Development of the international ship supply business


The ship suppliers business did not start to develop as a separate industry until about 200 years ago, with the rise of international maritime transport. In the age of sailing vessels, which inevitably had to remain in port for months at a time, there was no need for a sector specialising in prompt supply to these vessels. Things only began to change when machine propulsion became widespread, with the advent of steamships, motor vessels and turbine driven ships, with shorter and shorter loading and unloading times, and with increasing vessel size.

The expansion of maritime trade in the 19th century made it necessary to improve logistics in port – it became essential to employ just one company, or at most a few companies, with a reputation for reliability, to procure and embark everything the ship required. That was the origin of the first ship suppliers. Today’s shipping operations would be inconceivable without the work of the ship suppliers.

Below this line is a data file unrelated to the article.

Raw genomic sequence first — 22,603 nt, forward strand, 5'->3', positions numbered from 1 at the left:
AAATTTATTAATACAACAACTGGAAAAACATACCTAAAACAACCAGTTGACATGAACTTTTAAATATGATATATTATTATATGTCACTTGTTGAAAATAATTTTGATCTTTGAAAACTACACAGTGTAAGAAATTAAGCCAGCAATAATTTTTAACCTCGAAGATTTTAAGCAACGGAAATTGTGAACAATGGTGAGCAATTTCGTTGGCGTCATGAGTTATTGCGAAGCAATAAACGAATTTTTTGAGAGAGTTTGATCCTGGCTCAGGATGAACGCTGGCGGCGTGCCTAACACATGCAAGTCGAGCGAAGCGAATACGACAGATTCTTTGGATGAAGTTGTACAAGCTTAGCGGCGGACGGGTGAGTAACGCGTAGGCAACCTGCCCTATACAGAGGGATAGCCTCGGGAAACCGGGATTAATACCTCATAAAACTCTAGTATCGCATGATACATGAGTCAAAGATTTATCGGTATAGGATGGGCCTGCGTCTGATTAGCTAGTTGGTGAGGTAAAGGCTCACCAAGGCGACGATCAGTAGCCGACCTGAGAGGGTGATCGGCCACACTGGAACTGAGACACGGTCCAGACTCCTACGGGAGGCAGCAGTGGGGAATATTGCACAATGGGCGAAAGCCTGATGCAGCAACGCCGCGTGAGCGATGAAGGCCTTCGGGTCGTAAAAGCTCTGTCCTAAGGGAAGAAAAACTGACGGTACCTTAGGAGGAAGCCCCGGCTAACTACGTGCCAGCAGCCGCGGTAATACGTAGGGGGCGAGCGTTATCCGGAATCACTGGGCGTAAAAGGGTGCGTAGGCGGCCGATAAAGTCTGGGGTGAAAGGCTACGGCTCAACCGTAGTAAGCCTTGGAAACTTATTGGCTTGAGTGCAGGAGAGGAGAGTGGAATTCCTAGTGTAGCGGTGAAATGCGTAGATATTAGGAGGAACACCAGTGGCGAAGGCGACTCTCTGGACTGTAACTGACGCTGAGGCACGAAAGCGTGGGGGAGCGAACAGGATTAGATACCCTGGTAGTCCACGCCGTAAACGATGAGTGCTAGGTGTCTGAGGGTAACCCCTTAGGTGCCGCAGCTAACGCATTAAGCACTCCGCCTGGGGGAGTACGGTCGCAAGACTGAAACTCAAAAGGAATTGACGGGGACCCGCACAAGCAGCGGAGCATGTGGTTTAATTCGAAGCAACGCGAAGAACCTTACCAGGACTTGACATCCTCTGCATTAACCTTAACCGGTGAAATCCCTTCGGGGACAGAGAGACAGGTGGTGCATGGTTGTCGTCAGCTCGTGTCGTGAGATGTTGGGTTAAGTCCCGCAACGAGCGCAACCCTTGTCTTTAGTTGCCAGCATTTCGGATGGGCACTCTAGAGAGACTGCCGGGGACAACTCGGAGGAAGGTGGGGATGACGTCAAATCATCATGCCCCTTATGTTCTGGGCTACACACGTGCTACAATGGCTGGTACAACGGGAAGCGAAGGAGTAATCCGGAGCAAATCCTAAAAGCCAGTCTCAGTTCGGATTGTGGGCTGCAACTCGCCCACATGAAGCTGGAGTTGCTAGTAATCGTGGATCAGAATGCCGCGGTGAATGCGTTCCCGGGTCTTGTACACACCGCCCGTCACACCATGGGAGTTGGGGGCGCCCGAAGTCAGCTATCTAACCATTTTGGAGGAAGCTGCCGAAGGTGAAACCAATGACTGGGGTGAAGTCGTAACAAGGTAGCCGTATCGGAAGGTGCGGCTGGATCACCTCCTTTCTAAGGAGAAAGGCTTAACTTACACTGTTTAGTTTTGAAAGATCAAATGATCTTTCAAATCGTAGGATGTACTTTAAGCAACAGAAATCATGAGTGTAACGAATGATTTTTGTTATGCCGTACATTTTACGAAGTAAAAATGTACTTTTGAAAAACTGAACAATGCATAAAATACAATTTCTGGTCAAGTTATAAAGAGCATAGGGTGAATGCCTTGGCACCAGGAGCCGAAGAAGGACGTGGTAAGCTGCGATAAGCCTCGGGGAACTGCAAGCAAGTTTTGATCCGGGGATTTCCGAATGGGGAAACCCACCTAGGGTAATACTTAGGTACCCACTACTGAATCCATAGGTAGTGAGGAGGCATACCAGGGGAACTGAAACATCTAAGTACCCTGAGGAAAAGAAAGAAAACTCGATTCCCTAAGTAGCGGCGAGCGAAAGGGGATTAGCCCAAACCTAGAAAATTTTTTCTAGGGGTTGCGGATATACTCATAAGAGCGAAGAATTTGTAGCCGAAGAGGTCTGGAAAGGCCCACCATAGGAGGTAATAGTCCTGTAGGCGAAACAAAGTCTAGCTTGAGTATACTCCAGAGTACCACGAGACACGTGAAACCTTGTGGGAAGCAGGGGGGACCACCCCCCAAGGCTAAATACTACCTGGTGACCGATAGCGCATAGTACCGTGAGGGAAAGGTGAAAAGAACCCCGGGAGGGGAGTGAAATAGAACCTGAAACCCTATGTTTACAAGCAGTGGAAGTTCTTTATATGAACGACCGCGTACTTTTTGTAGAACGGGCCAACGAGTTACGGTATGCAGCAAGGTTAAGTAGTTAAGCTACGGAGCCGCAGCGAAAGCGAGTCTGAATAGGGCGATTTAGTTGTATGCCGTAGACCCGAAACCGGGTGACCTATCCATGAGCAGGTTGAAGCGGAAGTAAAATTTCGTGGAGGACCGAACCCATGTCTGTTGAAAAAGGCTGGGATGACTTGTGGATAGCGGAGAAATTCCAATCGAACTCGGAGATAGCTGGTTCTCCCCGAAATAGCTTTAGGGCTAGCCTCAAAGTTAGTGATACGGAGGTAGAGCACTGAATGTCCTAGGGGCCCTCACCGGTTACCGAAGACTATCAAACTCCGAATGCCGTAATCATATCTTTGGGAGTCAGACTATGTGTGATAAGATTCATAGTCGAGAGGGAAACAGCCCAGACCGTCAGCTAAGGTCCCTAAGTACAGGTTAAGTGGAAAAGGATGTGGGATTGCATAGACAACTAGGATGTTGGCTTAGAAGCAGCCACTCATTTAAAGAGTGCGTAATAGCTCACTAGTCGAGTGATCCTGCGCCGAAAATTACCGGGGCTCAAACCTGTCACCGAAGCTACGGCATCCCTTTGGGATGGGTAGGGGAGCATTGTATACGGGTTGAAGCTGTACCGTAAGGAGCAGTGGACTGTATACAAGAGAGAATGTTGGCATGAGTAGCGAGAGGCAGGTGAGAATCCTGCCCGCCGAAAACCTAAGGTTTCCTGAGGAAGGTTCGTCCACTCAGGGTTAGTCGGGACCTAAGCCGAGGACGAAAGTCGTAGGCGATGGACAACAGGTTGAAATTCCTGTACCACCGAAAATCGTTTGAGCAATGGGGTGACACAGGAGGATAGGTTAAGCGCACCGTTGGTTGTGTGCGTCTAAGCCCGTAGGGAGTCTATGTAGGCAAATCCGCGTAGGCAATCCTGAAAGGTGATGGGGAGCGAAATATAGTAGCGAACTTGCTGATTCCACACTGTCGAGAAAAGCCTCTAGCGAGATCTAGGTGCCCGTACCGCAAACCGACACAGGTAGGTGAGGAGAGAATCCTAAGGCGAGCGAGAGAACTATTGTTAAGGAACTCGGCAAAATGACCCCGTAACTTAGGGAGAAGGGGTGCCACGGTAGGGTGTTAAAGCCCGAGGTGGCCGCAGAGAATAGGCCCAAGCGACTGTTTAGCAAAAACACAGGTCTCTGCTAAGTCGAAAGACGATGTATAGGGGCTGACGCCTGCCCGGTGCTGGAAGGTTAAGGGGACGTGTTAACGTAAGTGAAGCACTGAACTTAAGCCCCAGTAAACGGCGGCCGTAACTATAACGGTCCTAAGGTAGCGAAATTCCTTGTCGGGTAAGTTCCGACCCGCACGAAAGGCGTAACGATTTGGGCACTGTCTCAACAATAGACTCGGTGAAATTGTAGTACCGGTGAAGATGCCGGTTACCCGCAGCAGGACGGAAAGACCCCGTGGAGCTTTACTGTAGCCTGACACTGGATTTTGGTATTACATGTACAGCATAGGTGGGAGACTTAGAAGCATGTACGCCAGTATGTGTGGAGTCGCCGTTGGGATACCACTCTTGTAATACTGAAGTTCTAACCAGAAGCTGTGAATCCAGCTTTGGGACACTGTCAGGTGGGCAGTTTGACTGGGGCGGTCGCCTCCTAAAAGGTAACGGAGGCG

The origins of the ship supply trade were in England, which were several decades ahead of the Continent in development of this sector. There are some ship supply companies in Great Britain that have a tradition going back two hundred years or more. The first companies of this kind in Germany were established from 1830 onwards. Most of these entrepreneurs were retired masters of vessels, who wanted to set up shop in a business which they knew first hand, since they were best placed to know just what vessels need. We should bear in mind the tremendous responsibility of ship suppliers at the time, especially in view of the time taken for voyages then. For example, it took a sailing ship an average of 180 days to complete the voyage from Hamburg to San Francisco, which meant it had to take on board all the food and equipment for 30-40 people for at least six months.